Clément Baur and Mahiedine Merabet had pledged allegiance to Isis in a video intercepted by French and British intelligence services on 12 April.
It included footage of children killed in alleged coalition air strikes in Syria and Iraq and showed an Uzi submachine gun on a table, next to the front page of France’s Le Monde newspaper from March.
It was dedicated to Francois Fillon’s election campaign and is believed to be one of the factors leading investigators to believe the plot was timed for voting starting on Sunday.
Francois Molins, the Paris public prosecutor, would not confirm which candidate was targeted but confirmed the three frontrunners – Mr Fillon, Emmanuel Macron Marine Le Pen – had been alerted to the risk.
“Investigators managed to locate the apartment,” Mr Molins told a news conference.
He said a tip-off from another country indicated Merabet was likely to carry out an attack and was seeking to contact Isis militants, either to pledge allegiance or ask the group to claim responsibility for the planned attack.
“These two radicalised men intended to commit in the very short-term – by that I mean in the coming days – an attack on French soil,” said the interior minister, Matthias Fekl.
They were arrested on Tuesday morning at a flat they had been renting for less than three weeks in Marseille, where the Uzi, two handguns, ammunition, a hunting knife, a map of the city, a balaclava and a GoPro camera were found.
An Isis flag and Quran was discovered, as well as a mask associated with the Anonymous hacking collective and a chestnut wig, suggesting plans for a disguise.
Mr Molins said jihadi propaganda was also found, alongside 3kg of homemade triacetone triperoxide (TATP) explosive drying in three packages – only one of which was ready for use.
The volatile explosive, known as the “mother of Satan”, is cheap to make using commercially available chemicals but difficult to detect, and has become a trademark of Isis’ plots and attacks including in Brussels and Paris.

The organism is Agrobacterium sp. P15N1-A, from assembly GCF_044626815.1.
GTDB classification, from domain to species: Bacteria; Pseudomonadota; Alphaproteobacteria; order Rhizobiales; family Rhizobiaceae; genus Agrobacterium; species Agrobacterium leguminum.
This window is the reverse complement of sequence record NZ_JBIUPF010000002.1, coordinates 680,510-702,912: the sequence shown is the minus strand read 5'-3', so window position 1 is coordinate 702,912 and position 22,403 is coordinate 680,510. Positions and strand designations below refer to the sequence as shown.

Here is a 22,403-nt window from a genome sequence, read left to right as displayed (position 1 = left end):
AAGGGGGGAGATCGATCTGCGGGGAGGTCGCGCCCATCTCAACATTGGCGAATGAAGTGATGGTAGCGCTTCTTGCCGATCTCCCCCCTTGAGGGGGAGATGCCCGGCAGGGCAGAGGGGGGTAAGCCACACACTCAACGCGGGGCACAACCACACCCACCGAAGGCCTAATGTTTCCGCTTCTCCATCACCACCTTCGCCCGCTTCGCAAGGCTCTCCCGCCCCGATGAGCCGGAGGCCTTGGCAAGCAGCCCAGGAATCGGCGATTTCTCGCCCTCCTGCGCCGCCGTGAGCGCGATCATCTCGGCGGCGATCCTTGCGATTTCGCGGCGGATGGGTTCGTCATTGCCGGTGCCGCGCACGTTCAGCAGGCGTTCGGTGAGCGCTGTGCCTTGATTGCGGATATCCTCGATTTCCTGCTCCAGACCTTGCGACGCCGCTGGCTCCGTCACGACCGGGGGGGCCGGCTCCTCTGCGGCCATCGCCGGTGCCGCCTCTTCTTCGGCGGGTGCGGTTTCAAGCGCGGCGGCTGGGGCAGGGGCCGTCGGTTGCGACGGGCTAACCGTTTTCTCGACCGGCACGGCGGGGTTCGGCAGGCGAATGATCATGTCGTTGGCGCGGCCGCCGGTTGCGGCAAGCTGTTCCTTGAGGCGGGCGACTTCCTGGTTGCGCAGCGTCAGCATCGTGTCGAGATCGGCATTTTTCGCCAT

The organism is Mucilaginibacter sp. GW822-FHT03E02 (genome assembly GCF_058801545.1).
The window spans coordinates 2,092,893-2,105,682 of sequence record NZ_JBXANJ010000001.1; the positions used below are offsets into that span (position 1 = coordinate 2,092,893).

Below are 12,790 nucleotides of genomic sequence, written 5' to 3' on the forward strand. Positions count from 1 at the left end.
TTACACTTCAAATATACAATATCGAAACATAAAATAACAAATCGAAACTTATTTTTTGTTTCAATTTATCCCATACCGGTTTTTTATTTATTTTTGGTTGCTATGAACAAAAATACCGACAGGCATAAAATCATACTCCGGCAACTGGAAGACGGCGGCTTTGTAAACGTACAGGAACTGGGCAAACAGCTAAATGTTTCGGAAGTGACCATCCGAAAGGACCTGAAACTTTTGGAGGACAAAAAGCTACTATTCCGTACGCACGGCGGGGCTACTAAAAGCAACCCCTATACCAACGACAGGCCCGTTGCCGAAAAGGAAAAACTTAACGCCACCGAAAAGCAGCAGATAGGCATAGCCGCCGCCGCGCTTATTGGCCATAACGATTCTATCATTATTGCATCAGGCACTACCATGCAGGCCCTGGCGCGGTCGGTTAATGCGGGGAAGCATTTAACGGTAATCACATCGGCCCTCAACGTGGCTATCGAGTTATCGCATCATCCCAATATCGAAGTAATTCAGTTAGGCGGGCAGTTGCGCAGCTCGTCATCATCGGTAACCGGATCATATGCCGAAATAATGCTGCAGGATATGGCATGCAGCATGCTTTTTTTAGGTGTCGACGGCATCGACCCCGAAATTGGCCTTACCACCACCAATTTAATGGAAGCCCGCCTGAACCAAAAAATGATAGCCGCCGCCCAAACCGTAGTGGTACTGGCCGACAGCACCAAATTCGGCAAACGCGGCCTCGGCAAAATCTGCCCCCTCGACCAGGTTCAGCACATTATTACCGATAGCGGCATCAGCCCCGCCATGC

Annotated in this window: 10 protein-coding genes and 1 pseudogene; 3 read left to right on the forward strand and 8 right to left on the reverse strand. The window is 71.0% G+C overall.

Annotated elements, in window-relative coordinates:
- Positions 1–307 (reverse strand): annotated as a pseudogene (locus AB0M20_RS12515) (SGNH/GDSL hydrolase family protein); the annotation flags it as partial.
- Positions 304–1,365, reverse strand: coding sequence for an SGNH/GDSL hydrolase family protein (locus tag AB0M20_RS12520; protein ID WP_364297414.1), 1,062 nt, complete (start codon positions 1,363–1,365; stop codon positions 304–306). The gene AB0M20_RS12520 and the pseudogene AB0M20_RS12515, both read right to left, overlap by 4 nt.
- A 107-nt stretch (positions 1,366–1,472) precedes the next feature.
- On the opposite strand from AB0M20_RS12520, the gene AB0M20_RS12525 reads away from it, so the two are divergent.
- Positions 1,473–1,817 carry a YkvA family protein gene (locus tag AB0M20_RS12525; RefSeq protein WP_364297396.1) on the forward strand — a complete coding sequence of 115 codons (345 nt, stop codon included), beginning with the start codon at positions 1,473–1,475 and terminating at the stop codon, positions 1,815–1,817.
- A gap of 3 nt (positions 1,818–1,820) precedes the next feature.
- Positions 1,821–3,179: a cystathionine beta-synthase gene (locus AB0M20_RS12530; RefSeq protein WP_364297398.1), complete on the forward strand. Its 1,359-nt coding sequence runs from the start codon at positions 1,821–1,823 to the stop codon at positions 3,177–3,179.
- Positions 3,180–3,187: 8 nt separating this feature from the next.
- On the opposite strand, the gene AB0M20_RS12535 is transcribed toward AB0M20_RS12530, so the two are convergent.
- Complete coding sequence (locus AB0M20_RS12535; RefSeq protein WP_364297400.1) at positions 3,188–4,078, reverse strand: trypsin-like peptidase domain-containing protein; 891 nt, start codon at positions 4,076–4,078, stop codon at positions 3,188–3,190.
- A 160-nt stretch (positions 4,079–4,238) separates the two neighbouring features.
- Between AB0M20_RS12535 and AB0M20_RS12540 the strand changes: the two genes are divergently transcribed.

Isis has shared bomb-making manuals on how to manufacture the substance, while calling on supporters to wage terror attacks against countries in the US-led coalition bombing its ever-shrinking territory in Syria and Iraq.
Baur, 23, is suspected of attempting to join the so-called Islamic State in Syria after being freed from prison, where he had been jailed for petty crime under the name Ismail Djabrailov.
He was put in a cell in Sequedin prison with Merabet, 29, who was serving a jail sentence for drug dealing, and the pair became inseparable.
Baur had converted to Islam at the age of 14 and was in contact with the Chechen community of Nice, while Merabet was suspected of attempting to obtain weapons after being released in 2016.
His former home in Roubaix, near Lille, was searched by counter-terror police who uncovered an Isis flag and jihadi propaganda in December, but Merabet was not there and a “roommate” – later revealed to be Baur – gave police a false name.
Merabet, who had 12 convictions, taunted police in the town by sending them his ID and debit card on 4 April, with the message: “I’m giving you my ID and my card as because of you, I have more use for them.
“I will soon surrender, we will talk. To you the security forces, what do you want from me?
“Let me breathe, I have nothing to say to you. I live on love alone, I meditate. Leave me alone. Bye!”
The French pair’s criminal history fits with a long line of Isis militants, including most of the Paris and Brussels attackers, some of whom also spent time together in prison.
The group is known to directly target former gang members and convicts looking for redemption in online recruitment, with more than half of known European jihadis having a criminal past.
Baur’s family had alerted authorities to his radicalisation and French officials said he had links to jihadi networks in Belgium, which had started a separate investigation.
The Brussels prosecutor said an alert had been issued over Baur, who was wanted for questioning, but he had not been traced in Belgium since the end of 2015.
The plot was foiled just days before the first round of voting in the French presidential election, where security has taken centre stage following the murder of almost 240 people in two years of terror attacks.
With the country still under a repeatedly extended state of emergency, Mr Fekl said 50,000 police, gendarmes and soldiers would be deployed for each leg of the election, and security reinforced for the candidates.